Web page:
FACULTATIVE COVERAGE – A form of reinsurance where the reinsurer accepts or rejects individual risks.  If a member of a group captive has an individual need for additional coverages not shared by the group, these coverages can be placed facultatively with the captive’s reinsurance treaty.

FEASIBILITY STUDY – The feasibility study step determines your captive design, discuss the types of insurance coverages your captive should offer, estimate the costs to form and operate, include financial proformas prepared after the underwriting assessment is completed and the domicile recommendation made, and discuss the pros and cons of creating the captive.

FEDERAL RISK RETENTION ACT – Revised and enacted in 1981, this act does not allow a state insurance regulator to prohibit risk retention groups domiciled in other states from operating within the regulator’s state, thus eliminating the need for a fronting company.  It also allows a form of reinsurance which considers the time value of money and has loss containment provisions, and is transacted primarily to achieve financial goals, such as capital management, tax planning, or the financing of acquisitions.

FINANCIAL GUARANTEE INSURANCE – Insurance against losses arising from the bankruptcy of the insured.  The insurer guarantees the performance of the insured, e.g., for debt repayment.

FLAT RATE –  In reinsurance, a percentage rate applied to a ceding company’s premium writings for the classes of business reinsured to determine the reinsurance premiums to be paid the reinsurer.

FOLLOWING THE FORTUNES – The clause stipulating that once a risk has been ceded by the reinsured, the reinsurer is bound by the same fate thereon as experienced by the ceding company.

FRONT COMPANY – An insurer that issues a policy and reinsures all or a significant part of the risk to another insurer.

FRONTING/ISSUING COMPANY – A fronting company is a commercial insurance company licensed and admitted in the state(s) where a risk to be insured is located.  The captive contracts with the front to issue its policy to the insured(s).  The front then transfers all that risk to the captive and/or reinsurers through a reinsurance agreement known as a fronting agreement. Fronting companies provide various levels of involvement from simply providing the paper for the policies to complete underwriting and issuance.  Of course, their fees vary to match the depth of their services.  The result is insurance policies issued on admitted paper, but with the risk associated with the coverage retained by the captive.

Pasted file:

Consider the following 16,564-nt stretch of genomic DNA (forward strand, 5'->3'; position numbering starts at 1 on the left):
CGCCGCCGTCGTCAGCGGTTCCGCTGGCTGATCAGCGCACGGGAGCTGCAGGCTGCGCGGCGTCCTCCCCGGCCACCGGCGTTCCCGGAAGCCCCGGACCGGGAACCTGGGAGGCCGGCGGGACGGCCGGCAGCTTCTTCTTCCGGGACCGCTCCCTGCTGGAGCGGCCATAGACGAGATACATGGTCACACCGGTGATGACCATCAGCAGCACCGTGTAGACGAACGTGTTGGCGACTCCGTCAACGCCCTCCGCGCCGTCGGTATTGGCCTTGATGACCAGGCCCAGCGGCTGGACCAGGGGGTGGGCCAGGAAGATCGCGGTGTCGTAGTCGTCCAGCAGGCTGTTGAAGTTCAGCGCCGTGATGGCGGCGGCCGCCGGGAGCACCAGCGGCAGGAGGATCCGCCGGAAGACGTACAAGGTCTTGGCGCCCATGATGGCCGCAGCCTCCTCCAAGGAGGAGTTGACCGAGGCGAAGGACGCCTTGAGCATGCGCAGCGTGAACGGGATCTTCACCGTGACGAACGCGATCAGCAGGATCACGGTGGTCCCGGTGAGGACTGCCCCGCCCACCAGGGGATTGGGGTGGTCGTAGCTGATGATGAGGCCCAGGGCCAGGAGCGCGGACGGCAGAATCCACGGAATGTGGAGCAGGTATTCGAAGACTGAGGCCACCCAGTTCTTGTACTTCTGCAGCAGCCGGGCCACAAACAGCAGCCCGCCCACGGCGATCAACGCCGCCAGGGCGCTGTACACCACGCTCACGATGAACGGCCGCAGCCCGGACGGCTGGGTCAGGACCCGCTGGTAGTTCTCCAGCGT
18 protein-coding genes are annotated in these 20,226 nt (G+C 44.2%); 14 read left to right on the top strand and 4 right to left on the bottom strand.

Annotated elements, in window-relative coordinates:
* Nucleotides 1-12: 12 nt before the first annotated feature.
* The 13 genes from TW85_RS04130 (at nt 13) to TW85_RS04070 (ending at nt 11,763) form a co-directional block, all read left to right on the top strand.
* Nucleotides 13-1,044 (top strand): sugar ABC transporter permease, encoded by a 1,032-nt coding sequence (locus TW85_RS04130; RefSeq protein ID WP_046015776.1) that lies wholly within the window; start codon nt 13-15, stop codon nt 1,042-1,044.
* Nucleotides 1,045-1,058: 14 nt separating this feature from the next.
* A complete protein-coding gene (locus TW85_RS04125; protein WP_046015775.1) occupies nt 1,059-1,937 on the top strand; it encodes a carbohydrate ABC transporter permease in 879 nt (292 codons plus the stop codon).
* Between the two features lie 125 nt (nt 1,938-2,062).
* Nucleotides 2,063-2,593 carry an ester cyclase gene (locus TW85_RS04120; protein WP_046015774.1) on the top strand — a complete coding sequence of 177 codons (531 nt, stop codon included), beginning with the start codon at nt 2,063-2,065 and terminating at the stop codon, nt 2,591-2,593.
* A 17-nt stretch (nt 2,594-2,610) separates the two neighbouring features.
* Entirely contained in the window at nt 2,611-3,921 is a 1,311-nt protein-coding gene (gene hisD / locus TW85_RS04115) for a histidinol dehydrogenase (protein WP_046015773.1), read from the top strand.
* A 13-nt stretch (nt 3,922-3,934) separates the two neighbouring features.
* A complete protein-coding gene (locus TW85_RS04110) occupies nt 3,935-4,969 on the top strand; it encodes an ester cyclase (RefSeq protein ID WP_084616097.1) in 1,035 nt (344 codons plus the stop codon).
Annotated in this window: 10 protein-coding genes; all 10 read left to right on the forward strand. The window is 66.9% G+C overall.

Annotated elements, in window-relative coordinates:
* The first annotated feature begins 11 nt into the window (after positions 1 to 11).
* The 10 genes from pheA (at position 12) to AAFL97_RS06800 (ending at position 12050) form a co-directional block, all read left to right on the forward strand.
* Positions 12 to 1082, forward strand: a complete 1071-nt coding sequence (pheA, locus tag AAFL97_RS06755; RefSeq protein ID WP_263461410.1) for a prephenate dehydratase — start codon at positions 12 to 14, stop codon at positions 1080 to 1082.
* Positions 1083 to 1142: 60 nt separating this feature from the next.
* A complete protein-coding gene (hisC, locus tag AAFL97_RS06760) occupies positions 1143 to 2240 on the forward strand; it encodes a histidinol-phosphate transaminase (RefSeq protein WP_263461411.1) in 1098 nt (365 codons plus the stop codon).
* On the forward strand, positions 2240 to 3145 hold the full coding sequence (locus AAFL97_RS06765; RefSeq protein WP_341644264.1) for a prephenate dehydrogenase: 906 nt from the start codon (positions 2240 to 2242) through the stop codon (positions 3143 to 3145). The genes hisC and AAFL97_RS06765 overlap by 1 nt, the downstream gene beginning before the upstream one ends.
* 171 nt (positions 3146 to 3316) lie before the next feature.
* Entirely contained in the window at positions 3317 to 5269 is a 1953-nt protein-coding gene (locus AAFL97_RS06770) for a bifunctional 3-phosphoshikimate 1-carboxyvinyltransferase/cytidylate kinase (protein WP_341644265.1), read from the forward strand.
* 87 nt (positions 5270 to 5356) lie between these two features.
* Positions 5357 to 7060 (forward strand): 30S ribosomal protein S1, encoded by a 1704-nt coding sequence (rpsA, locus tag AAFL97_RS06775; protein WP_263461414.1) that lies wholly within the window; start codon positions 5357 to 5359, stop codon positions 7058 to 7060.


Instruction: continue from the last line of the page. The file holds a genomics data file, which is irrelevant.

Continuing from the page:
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After experiencing tremendous losses due to a natural disaster uncovered by my commercial carrier, I knew it was time to form a captive and shopped around for a captive manager...we couldn’t be happier that we chose Elevate.

Joe M.

Communication is quick and effective, documents are always organized and available and my questions are always answered efficiently and professionally.

Adam G.

We chose Elevate because of their reputation in our business community, and their services have exceeded expectations. We trust Elevate.

John R.

I have worked with Jerry Messick and the Elevate Captive team since 2012. They have been instrumental in guiding us properly on how to implement and run a captive successfully. The due diligence and proactive service on the part of the Elevate team is unrivaled. Their product knowledge and how to use the instrument to our benefit, while providing sound risk management and compliance principles is another huge differentiating factor for their firm. In addition, the team of experts that Elevate has referred us to in the legal and financial advisory areas has turned out to be top notch. The Captive is only as good as the entire team. Finally, it has to be mentioned that we “just plain like” Jerry and Co.. Friendly, smart and easy to work with. A real pleasure.

John H.